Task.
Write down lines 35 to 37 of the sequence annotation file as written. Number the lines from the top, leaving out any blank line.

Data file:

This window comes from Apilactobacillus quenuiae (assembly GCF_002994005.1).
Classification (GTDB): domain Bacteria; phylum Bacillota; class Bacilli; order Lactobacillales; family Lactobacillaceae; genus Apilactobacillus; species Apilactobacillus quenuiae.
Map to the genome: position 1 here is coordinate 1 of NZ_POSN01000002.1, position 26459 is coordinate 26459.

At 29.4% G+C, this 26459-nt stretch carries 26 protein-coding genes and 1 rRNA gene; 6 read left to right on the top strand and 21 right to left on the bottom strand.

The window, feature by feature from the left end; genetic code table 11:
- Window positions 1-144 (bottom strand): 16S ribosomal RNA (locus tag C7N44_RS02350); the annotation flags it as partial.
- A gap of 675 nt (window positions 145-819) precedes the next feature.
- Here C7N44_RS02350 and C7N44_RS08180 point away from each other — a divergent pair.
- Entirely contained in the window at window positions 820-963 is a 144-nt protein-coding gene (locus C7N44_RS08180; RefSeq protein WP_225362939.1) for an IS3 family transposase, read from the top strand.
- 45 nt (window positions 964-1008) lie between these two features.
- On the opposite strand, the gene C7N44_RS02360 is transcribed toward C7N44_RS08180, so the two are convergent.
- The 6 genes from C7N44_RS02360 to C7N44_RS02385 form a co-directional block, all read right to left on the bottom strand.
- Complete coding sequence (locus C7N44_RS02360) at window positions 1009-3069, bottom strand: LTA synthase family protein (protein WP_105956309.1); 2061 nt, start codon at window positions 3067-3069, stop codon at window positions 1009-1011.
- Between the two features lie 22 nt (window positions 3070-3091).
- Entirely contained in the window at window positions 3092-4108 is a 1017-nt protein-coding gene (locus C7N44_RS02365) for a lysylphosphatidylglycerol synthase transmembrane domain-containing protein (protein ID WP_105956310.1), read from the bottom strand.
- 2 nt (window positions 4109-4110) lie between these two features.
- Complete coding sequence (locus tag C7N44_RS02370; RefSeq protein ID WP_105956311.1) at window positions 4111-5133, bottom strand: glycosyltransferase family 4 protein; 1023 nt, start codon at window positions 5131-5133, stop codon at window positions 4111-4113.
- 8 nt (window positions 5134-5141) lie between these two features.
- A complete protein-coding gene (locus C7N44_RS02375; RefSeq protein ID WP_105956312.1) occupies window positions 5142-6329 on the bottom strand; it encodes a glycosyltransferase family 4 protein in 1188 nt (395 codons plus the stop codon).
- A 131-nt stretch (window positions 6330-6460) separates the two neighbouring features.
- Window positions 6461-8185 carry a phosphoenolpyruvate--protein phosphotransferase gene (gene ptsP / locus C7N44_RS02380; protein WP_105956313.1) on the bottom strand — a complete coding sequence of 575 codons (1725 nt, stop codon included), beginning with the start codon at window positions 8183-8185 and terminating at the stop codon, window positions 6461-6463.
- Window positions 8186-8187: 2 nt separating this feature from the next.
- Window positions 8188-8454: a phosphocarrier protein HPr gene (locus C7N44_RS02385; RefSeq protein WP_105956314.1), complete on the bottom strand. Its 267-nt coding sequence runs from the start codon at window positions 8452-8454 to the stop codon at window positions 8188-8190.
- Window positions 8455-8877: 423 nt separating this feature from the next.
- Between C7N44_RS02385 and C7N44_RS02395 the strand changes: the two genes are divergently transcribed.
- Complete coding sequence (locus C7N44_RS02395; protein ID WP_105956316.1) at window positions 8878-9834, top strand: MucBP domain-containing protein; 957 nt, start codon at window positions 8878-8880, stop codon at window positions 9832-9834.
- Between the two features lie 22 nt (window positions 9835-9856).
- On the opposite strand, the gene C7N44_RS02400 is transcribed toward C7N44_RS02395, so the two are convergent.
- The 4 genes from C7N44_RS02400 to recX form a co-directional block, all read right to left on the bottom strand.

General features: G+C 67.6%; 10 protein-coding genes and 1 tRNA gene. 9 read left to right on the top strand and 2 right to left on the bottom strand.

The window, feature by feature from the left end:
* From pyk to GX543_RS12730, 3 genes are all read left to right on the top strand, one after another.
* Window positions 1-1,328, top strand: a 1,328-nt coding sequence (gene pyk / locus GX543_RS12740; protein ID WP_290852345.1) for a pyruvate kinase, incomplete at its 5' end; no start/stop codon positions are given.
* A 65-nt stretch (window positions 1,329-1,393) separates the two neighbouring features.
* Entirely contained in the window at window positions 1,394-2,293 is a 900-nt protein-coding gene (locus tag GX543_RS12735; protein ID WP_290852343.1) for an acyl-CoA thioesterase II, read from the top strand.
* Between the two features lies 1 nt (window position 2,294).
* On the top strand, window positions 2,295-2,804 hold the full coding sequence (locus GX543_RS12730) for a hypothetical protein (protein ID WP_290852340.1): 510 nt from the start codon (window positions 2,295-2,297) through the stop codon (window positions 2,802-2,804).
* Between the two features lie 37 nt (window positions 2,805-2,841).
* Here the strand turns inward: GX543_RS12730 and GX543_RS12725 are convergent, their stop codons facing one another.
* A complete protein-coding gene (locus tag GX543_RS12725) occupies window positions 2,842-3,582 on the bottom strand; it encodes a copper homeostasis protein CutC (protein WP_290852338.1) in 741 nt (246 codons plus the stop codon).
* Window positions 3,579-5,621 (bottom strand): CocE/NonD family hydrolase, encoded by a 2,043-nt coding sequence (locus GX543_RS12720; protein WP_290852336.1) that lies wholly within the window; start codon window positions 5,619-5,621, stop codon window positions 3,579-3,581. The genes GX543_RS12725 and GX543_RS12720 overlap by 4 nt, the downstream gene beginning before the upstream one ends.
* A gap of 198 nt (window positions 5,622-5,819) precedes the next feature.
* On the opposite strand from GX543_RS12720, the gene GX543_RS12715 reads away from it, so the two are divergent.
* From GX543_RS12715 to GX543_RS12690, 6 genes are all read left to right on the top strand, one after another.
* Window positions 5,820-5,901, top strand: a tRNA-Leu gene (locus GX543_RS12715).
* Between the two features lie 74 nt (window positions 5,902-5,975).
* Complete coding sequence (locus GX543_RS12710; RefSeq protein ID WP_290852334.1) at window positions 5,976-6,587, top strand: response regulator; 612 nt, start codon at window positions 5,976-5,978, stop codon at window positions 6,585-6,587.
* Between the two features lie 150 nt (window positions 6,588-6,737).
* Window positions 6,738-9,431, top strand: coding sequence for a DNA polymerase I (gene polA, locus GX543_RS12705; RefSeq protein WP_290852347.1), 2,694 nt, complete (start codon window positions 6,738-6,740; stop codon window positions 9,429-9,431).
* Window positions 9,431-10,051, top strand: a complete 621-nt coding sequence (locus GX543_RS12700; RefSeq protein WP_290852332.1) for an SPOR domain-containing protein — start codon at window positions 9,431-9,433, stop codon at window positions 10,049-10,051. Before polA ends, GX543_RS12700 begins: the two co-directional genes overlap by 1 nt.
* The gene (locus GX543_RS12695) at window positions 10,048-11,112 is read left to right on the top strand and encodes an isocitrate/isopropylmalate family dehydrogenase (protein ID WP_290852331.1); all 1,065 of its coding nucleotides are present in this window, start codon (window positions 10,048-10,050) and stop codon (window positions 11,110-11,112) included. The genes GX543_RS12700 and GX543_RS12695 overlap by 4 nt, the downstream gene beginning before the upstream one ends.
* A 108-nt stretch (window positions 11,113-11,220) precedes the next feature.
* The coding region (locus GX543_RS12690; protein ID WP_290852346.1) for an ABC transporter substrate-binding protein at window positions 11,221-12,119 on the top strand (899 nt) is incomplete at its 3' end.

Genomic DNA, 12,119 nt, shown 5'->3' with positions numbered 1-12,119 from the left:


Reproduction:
* Entirely contained in the window at window positions 1,394-2,293 is a 900-nt protein-coding gene (locus tag GX543_RS12735; protein ID WP_290852343.1) for an acyl-CoA thioesterase II, read from the top strand.
* Between the two features lies 1 nt (window position 2,294).
* On the top strand, window positions 2,295-2,804 hold the full coding sequence (locus GX543_RS12730) for a hypothetical protein (protein ID WP_290852340.1): 510 nt from the start codon (window positions 2,295-2,297) through the stop codon (window positions 2,802-2,804).